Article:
The OF Blog: June 8-14 Reads

Monday, June 15, 2009

June 8-14 Reads

Lots more books read this week, due in large part to my reading of several while riding the exercise bike (after a three week shutdown to recover from tendinitis in my left knee). Short, brief descriptions since I really need to sleep some before work in 6 hours:

203 Max Ernst, Une Semaine de Bonté: A Surrealistic Novel in Collage - Already blogged about. Enjoyed it quite a bit.

204 Vladimir Nabokov, Ada, or Ardor - Don't have the time now to elaborate on how much I loved this novel. Might be the best of the four Nabokov novels that I've read to date.

205 Victor Hugo, The Toilers of the Sea - Shamefully underrated novel about a poor fisherman on the Channel Islands. Once the narrative began, it contained some scenes near the equal to his Les Miserables and The Hunchback of Notre Dame.

206 Flannery O'Connor, Collected Works (Library of America edition) - I'm hoping to have the time to write a lengthy piece about her in the near future. One of my favorite writers. If you haven't sampled her work, do so ASAP.

207 Graham Greene, A Gun for Sale - OK, but nowhere near as good as his latter works (this book was originally published in 1936 and the narrative power is relatively weak compared to his more "mature" works).

208 Rafael Ábalos, Grimpow y la bruja de la estirpe - Second volume in the bestselling Spanish YA series that was just released over in Spain. Stronger than the first in the pacing and prose. Might write a piece closer to its North American release, presumably in the next year or so.

209 Fritz Leiber, The First Book of Lankhmar - Omnibus of the first four volumes of the adventures of Fafhred and the Mouser, this was glorious pulp fiction reading. Already have ordered the second half of the Gollancz Fantasy Masterworks edition of Leiber's stories.

210 Michael Moorcock, Corum: The Prince in the Scarlet Robe - This first omnibus volume of the Corum aspect of the Eternal Champion was not as good as the Elric stories, but I enjoyed them for the pulp stories that they were.

211 Michael Moorcock, The History of the Runestaff - This omnibus of the Dorian Hawkmoon stories is infamous for Moorcock's extremely rapid output (three days for a single novel, if I recall) and it really, really shows here. Yet despite that, the notion of the British Empire being evil and the Germans being the "good guys" made it entertaining enough, once I accepted that the prose was going to be mostly filler due to the conditions behind its writing.

212 Javier Negrete, Amada de los dioses - Erotic fiction crossed with Greek mythology. Negrete writes well, even if erotic fiction generally isn't my preferred reading, to say the least.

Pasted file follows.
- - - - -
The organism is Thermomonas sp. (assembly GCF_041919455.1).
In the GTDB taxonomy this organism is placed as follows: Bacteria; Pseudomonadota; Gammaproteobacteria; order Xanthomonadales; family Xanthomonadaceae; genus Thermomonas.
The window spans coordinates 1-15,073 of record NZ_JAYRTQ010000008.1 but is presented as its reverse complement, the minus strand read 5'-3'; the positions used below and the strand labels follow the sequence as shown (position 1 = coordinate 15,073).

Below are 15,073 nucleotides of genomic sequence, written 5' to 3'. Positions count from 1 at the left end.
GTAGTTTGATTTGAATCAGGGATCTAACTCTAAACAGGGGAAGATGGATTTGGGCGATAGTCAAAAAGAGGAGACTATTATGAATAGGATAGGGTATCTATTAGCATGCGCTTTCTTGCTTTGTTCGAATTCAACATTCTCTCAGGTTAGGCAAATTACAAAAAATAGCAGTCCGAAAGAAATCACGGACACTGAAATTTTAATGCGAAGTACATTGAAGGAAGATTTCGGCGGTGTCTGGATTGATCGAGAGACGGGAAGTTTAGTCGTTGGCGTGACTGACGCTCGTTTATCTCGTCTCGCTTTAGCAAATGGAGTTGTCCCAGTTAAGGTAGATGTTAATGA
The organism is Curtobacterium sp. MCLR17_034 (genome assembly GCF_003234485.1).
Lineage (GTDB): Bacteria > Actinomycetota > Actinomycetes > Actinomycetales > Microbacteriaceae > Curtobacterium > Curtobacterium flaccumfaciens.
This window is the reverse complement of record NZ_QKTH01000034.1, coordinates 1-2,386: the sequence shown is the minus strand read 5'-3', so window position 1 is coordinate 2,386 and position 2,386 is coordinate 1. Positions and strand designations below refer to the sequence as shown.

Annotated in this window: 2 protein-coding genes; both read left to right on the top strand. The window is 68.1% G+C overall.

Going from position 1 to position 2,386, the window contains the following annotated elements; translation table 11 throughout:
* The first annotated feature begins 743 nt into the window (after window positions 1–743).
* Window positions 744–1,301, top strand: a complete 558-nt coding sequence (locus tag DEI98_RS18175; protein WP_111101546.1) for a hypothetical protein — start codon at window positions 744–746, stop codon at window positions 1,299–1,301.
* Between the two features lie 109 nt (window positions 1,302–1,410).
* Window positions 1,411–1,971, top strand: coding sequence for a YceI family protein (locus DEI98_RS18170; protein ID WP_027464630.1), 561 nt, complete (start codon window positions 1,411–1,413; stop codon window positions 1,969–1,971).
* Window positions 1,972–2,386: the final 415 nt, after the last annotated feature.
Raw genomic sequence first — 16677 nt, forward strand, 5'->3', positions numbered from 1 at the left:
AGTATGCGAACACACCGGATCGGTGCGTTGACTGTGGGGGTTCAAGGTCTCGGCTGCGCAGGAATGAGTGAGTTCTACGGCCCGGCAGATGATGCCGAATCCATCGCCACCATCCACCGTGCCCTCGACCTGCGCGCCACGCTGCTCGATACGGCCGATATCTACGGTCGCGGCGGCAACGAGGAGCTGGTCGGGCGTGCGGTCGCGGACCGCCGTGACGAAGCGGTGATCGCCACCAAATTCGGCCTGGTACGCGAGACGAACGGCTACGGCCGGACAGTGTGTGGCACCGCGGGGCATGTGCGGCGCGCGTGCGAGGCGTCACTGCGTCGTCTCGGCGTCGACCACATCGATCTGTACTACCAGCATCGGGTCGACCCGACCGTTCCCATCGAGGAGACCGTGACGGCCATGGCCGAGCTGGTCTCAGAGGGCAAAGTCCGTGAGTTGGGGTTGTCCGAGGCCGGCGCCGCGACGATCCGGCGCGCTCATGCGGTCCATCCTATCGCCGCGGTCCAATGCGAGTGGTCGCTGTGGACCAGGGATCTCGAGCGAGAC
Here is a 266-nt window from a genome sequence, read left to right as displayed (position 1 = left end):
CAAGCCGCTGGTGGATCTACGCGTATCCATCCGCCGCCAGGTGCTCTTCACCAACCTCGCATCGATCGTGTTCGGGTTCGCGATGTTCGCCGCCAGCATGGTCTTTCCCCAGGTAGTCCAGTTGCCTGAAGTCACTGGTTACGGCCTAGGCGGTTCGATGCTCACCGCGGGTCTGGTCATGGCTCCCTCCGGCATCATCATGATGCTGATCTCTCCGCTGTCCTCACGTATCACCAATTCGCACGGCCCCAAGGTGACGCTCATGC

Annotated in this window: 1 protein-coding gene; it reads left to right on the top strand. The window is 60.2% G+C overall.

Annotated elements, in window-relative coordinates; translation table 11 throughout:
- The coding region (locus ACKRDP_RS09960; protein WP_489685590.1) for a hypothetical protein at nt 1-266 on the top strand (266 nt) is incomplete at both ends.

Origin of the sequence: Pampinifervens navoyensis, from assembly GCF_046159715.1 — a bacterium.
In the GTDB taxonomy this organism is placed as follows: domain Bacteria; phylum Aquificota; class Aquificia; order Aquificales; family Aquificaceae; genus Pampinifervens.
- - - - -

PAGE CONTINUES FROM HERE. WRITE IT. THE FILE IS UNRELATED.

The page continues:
213 Ysabel Wilce, Flora Segunda - This first Flora novel has one of the best narrative first-person voices of any YA fiction that I've read recently. While the pacing and plotting were spotty in places, as befits a first novel, Flora's PoV was consistently engaging and I'll be reading more of her tales in the very near future.

214 Jonathan Rosenberg, Goats: Infinite Typewriters - Print version of one of the most well-known webcomics. The craziness and the adroit use of pop culture made this a real delight to read. Book comes out in stores on June 30, with two more volumes to follow in the next few months. I'm certainly going to be reading more of these, for the Chaos Pope, for Oliver, and all the other wild and zany characters!

215 Michael Moorcock, The Dancers at the End of Time - Homage of sorts to the dandies of the late Victorian and Edwardian eras of English literature. Interesting plotline, with the characters' ennui being portrayed almost perfectly.

216 Brian Evenson, Fugue State - Evenson's latest short fiction collection, just released in the past week. Excellent and certainly will make my year-end list of the best Short Fiction Collections.

217 Thomas Pynchon, The Crying of Lot 49 - Pynchon's earliest novel and in it, the seeds of what germinated with Gravity's Rainbow are sown. Not enough time or energy to elaborate on what I enjoyed about this short 152 page novel.


In Progress:

Ildefonso Falcones, La mano de Fátima

D.H. Lawrence, The Plumed Serpent

José Saramago, El año de la muerte de Ricardo Reis

Roberto Bolaño, 2666

Stuart Archer Cohen, The Army of the Republic


Future Plans:

Andrzej Sapkowski, Narrenturm

James Thurber, Writings and Drawings (Library of America edition)

3 comments:

Chad Hull said...

I wish my weekly reading output was half of what you've got through. What's the trick?

M. L. Kiner said...

"The Hong Kong Connection" is a legal thriller about a gutsy female attorney who takes on high ranking International officials. It's a taut, rollercoaster of a ride from New York to Palm Beach to Washington D.C. to Hong Kong. The plot is expertly woven, the characters persuasive, and the dialogue snappy and spot on.
www.StrategicBookPublishing.com/TheHongKongConnection.html

Larry said...

Chad,

The trick is a combination of being able somehow to read very rapidly, plus now reading while riding my exercise bike for 1-2 hours a day. That and reading during breaks at work enables me to finish around two books a day now.

 
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